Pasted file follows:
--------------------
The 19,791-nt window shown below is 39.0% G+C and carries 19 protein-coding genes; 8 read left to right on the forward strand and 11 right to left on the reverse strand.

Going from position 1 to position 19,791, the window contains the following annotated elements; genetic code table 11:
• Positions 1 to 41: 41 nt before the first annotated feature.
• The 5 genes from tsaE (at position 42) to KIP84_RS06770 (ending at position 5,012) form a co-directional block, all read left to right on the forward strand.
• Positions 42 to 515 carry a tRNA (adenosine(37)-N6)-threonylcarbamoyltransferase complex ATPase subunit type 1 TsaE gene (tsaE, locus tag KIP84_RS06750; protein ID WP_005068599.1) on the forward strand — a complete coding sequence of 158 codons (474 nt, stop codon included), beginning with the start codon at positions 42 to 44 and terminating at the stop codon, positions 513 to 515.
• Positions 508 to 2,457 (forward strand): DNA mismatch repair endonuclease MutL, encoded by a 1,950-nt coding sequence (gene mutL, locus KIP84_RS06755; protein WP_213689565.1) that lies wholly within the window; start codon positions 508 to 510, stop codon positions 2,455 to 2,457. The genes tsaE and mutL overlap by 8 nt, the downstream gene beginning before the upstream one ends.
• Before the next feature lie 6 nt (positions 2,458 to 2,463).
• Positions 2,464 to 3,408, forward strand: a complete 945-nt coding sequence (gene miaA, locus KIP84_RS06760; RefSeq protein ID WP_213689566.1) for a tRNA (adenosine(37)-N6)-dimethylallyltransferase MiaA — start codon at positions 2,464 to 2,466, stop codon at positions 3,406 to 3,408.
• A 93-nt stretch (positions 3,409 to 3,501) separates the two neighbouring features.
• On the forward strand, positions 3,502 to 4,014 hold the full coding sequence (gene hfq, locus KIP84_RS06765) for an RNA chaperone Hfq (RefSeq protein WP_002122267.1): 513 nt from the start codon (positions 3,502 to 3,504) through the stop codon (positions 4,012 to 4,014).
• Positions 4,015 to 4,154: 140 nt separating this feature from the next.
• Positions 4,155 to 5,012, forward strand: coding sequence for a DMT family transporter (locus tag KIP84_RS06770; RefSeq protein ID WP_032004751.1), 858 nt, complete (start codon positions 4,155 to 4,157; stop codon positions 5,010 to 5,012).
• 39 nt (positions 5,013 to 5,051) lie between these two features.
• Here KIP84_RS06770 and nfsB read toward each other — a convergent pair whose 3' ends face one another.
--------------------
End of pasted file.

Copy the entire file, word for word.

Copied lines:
The 19,791-nt window shown below is 39.0% G+C and carries 19 protein-coding genes; 8 read left to right on the forward strand and 11 right to left on the reverse strand.

Going from position 1 to position 19,791, the window contains the following annotated elements; genetic code table 11:
• Positions 1 to 41: 41 nt before the first annotated feature.
• The 5 genes from tsaE (at position 42) to KIP84_RS06770 (ending at position 5,012) form a co-directional block, all read left to right on the forward strand.
• Positions 42 to 515 carry a tRNA (adenosine(37)-N6)-threonylcarbamoyltransferase complex ATPase subunit type 1 TsaE gene (tsaE, locus tag KIP84_RS06750; protein ID WP_005068599.1) on the forward strand — a complete coding sequence of 158 codons (474 nt, stop codon included), beginning with the start codon at positions 42 to 44 and terminating at the stop codon, positions 513 to 515.
• Positions 508 to 2,457 (forward strand): DNA mismatch repair endonuclease MutL, encoded by a 1,950-nt coding sequence (gene mutL, locus KIP84_RS06755; protein WP_213689565.1) that lies wholly within the window; start codon positions 508 to 510, stop codon positions 2,455 to 2,457. The genes tsaE and mutL overlap by 8 nt, the downstream gene beginning before the upstream one ends.
• Before the next feature lie 6 nt (positions 2,458 to 2,463).
• Positions 2,464 to 3,408, forward strand: a complete 945-nt coding sequence (gene miaA, locus KIP84_RS06760; RefSeq protein ID WP_213689566.1) for a tRNA (adenosine(37)-N6)-dimethylallyltransferase MiaA — start codon at positions 2,464 to 2,466, stop codon at positions 3,406 to 3,408.
• A 93-nt stretch (positions 3,409 to 3,501) separates the two neighbouring features.
• On the forward strand, positions 3,502 to 4,014 hold the full coding sequence (gene hfq, locus KIP84_RS06765) for an RNA chaperone Hfq (RefSeq protein WP_002122267.1): 513 nt from the start codon (positions 3,502 to 3,504) through the stop codon (positions 4,012 to 4,014).
• Positions 4,015 to 4,154: 140 nt separating this feature from the next.
• Positions 4,155 to 5,012, forward strand: coding sequence for a DMT family transporter (locus tag KIP84_RS06770; RefSeq protein ID WP_032004751.1), 858 nt, complete (start codon positions 4,155 to 4,157; stop codon positions 5,010 to 5,012).
• 39 nt (positions 5,013 to 5,051) lie between these two features.
• Here KIP84_RS06770 and nfsB read toward each other — a convergent pair whose 3' ends face one another.